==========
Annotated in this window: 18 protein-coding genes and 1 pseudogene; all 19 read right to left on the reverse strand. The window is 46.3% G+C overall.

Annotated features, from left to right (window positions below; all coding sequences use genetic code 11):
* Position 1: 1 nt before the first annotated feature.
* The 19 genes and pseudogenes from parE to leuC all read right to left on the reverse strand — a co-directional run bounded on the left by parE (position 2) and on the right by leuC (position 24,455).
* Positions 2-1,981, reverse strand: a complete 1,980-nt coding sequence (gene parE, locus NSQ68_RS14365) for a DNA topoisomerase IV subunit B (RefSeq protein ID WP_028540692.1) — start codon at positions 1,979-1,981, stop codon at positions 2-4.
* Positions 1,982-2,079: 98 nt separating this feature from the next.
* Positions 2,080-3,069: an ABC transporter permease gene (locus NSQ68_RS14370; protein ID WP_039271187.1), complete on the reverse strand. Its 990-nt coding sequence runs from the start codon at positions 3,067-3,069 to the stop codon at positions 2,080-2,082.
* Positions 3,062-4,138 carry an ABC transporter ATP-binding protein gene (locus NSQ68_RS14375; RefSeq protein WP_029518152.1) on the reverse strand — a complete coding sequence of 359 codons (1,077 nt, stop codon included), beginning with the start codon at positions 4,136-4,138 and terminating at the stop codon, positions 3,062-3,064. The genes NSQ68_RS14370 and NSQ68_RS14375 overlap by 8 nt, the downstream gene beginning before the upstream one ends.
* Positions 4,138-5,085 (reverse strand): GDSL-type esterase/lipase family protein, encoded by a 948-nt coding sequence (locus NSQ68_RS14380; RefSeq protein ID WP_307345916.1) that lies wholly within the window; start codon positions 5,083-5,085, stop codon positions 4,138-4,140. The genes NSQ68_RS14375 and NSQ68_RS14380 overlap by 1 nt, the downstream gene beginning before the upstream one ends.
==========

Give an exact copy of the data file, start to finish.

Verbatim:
Annotated in this window: 18 protein-coding genes and 1 pseudogene; all 19 read right to left on the reverse strand. The window is 46.3% G+C overall.

Annotated features, from left to right (window positions below; all coding sequences use genetic code 11):
* Position 1: 1 nt before the first annotated feature.
* The 19 genes and pseudogenes from parE to leuC all read right to left on the reverse strand — a co-directional run bounded on the left by parE (position 2) and on the right by leuC (position 24,455).
* Positions 2-1,981, reverse strand: a complete 1,980-nt coding sequence (gene parE, locus NSQ68_RS14365) for a DNA topoisomerase IV subunit B (RefSeq protein ID WP_028540692.1) — start codon at positions 1,979-1,981, stop codon at positions 2-4.
* Positions 1,982-2,079: 98 nt separating this feature from the next.
* Positions 2,080-3,069: an ABC transporter permease gene (locus NSQ68_RS14370; protein ID WP_039271187.1), complete on the reverse strand. Its 990-nt coding sequence runs from the start codon at positions 3,067-3,069 to the stop codon at positions 2,080-2,082.
* Positions 3,062-4,138 carry an ABC transporter ATP-binding protein gene (locus NSQ68_RS14375; RefSeq protein WP_029518152.1) on the reverse strand — a complete coding sequence of 359 codons (1,077 nt, stop codon included), beginning with the start codon at positions 4,136-4,138 and terminating at the stop codon, positions 3,062-3,064. The genes NSQ68_RS14370 and NSQ68_RS14375 overlap by 8 nt, the downstream gene beginning before the upstream one ends.
* Positions 4,138-5,085 (reverse strand): GDSL-type esterase/lipase family protein, encoded by a 948-nt coding sequence (locus NSQ68_RS14380; RefSeq protein ID WP_307345916.1) that lies wholly within the window; start codon positions 5,083-5,085, stop codon positions 4,138-4,140. The genes NSQ68_RS14375 and NSQ68_RS14380 overlap by 1 nt, the downstream gene beginning before the upstream one ends.